When I think of Cairo, I think of the Egyptian museum and their King Tut collection, the crazy traffic with no stop signs or stop lights and the breathtaking pyramids (the video below is footage I shot on my point-and-shoot camera in 2007) and the Great Sphinx of Giza.
Before I visited Cairo, I imagined that the pyramids were located far away from the city. In reality, getting to the pyramids is a relatively short cab ride from the center of town, and visitors to the pyramids in Giza can look down from the Sahara desert and see the city below. I happened to be in Giza during the call to prayer, and was filled with a sense of wonder when a magnificent soundtrack, perfect for accompanying a visit to one of the seven wonders of the world, floated up from the city to the desert.
The call to prayer occurs five times a day, and the call, coming from the city’s 4,000 mosques, fills the city with sacred sounds. Unless you are locked into a sound proof booth, you cannot miss the call. The call, in a sense, also is a daily reminder that 80-90% of Egypt is Muslim. But what about the other 10-20%?
Article 43 of the Egyptian Constitution extends some freedom of religion: “The freedom of belief is an inviolable right and the state guarantees the freedom to construct places of worship for monotheistic religions, as it is regulated by the law.” Some observers, including former Secretary of State Hillary Clinton, note that this freedom is “quite tenuous.” And certainly, this is a time of change and uncertainty for many in the country.
I did learn about one thing that is inspiring, and reflects the respect for religious variety that is expressed in the Egyptian Constitution: there is a hospital in Cairo – Children’s Cancer Hospital Egypt 57357 – that encourages people to respect other people’s faiths. Part of the hospital’s mission is to “cure kids with cancer for free regardless of race, creed or ability to pay.”
Tanenbaum’s CEO, Joyce Dubensky, learned a little about this remarkable institution when she met Sherif Hallaba, who is involved with the hospital and proudly shares how children from all across the Middle East and from every tradition from Jewish, to Muslim, Christian and Druse, are treated with the highest level care. He told her that many refer to Hospital 5737 as “the St. Jude’s of the Middle East.”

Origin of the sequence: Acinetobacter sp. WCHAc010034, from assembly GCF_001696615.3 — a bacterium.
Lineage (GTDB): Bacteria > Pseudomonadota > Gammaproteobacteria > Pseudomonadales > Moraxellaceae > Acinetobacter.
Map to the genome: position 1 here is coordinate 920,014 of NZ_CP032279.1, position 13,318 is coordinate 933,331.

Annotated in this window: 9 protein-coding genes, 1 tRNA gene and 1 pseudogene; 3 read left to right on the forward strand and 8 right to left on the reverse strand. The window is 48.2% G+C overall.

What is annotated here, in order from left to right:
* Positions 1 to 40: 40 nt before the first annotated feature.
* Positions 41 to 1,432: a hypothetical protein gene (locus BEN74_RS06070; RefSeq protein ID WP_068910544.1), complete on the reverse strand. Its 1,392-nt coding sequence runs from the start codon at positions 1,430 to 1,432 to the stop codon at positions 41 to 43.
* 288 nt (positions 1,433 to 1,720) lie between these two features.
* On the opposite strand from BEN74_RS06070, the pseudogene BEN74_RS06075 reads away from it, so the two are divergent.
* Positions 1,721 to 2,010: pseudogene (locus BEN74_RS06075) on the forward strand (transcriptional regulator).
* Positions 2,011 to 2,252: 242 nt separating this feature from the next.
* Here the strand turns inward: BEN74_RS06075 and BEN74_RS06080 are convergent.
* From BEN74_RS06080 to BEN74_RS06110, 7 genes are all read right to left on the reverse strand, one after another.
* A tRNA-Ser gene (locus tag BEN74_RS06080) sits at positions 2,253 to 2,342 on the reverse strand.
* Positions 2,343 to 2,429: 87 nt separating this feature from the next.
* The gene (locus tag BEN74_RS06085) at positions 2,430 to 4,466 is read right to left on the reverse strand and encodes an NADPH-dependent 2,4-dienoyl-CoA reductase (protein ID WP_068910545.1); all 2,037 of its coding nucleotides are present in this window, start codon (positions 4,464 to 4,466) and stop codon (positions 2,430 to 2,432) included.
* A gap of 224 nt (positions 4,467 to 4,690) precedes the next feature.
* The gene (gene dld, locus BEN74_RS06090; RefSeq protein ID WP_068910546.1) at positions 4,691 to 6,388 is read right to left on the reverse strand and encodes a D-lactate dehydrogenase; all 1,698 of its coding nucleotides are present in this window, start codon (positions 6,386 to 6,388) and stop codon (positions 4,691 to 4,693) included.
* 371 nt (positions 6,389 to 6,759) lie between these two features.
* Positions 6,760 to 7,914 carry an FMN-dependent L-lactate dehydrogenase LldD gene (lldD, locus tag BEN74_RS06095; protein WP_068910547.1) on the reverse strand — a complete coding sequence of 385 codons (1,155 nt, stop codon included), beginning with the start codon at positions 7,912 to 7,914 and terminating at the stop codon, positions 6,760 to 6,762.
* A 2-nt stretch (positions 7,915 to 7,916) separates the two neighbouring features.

Here are excerpts from the hospital’s Patient & Family Bill of Rights and Responsibilities:
Children will “be treated with love and respect by everyone in the hospital no matter what age, skin color, religion, rich or poor.”
Palliative care must be provided in “a manner that respects the individual’s cultural, spiritual, and ethical needs.”
Parents can “exercise these rights without regard to sex, economic status, educational background, race, color, religion, ancestry, national origin, disability, sexual orientation or marital status, or the source of payment for care.”
Patients and the patients’ families “will treat everyone with respect and trust regardless of their gender, economic status, educational background, race, color, religion, ancestry, national origin, disability.”
Simply acknowledging that diverse religions require respect may not seem revolutionary to some but incorporating such statements about religion into a hospital’s policies in a country where religious restrictions persist is certainly bold… and exciting… and aligned with Tanenbaum’s vision and health care initiatives that train providers to understand how religion affects patient decisions and health.
Health care organizations like the Children’s Cancer Hospital of Egypt, that take bold steps during times of adversity, inspire Tanenbaum to continue imagining a more peaceful world that respects difference. We look forward to hearing more about their good work.
Assistant Director of Communications